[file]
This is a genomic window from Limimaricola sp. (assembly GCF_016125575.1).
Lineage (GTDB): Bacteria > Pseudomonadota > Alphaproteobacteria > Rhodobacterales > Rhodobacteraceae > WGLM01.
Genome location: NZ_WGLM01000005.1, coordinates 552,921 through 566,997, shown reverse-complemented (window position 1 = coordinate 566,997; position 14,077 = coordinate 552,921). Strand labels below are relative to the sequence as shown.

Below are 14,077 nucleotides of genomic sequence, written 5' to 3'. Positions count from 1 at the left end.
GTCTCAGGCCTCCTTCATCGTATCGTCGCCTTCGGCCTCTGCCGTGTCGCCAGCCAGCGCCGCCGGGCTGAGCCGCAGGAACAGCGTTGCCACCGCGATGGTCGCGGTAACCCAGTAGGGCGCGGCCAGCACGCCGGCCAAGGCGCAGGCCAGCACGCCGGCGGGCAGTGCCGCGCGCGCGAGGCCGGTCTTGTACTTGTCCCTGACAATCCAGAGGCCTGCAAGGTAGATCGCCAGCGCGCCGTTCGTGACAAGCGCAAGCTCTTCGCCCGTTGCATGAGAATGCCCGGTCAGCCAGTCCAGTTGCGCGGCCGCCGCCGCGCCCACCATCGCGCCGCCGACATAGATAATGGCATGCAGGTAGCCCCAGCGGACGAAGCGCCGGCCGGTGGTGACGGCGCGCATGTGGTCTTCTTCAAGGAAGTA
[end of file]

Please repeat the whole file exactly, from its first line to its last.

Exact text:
This is a genomic window from Limimaricola sp. (assembly GCF_016125575.1).
Lineage (GTDB): Bacteria > Pseudomonadota > Alphaproteobacteria > Rhodobacterales > Rhodobacteraceae > WGLM01.
Genome location: NZ_WGLM01000005.1, coordinates 552,921 through 566,997, shown reverse-complemented (window position 1 = coordinate 566,997; position 14,077 = coordinate 552,921). Strand labels below are relative to the sequence as shown.

Below are 14,077 nucleotides of genomic sequence, written 5' to 3'. Positions count from 1 at the left end.
GTCTCAGGCCTCCTTCATCGTATCGTCGCCTTCGGCCTCTGCCGTGTCGCCAGCCAGCGCCGCCGGGCTGAGCCGCAGGAACAGCGTTGCCACCGCGATGGTCGCGGTAACCCAGTAGGGCGCGGCCAGCACGCCGGCCAAGGCGCAGGCCAGCACGCCGGCGGGCAGTGCCGCGCGCGCGAGGCCGGTCTTGTACTTGTCCCTGACAATCCAGAGGCCTGCAAGGTAGATCGCCAGCGCGCCGTTCGTGACAAGCGCAAGCTCTTCGCCCGTTGCATGAGAATGCCCGGTCAGCCAGTCCAGTTGCGCGGCCGCCGCCGCGCCCACCATCGCGCCGCCGACATAGATAATGGCATGCAGGTAGCCCCAGCGGACGAAGCGCCGGCCGGTGGTGACGGCGCGCATGTGGTCTTCTTCAAGGAAGTA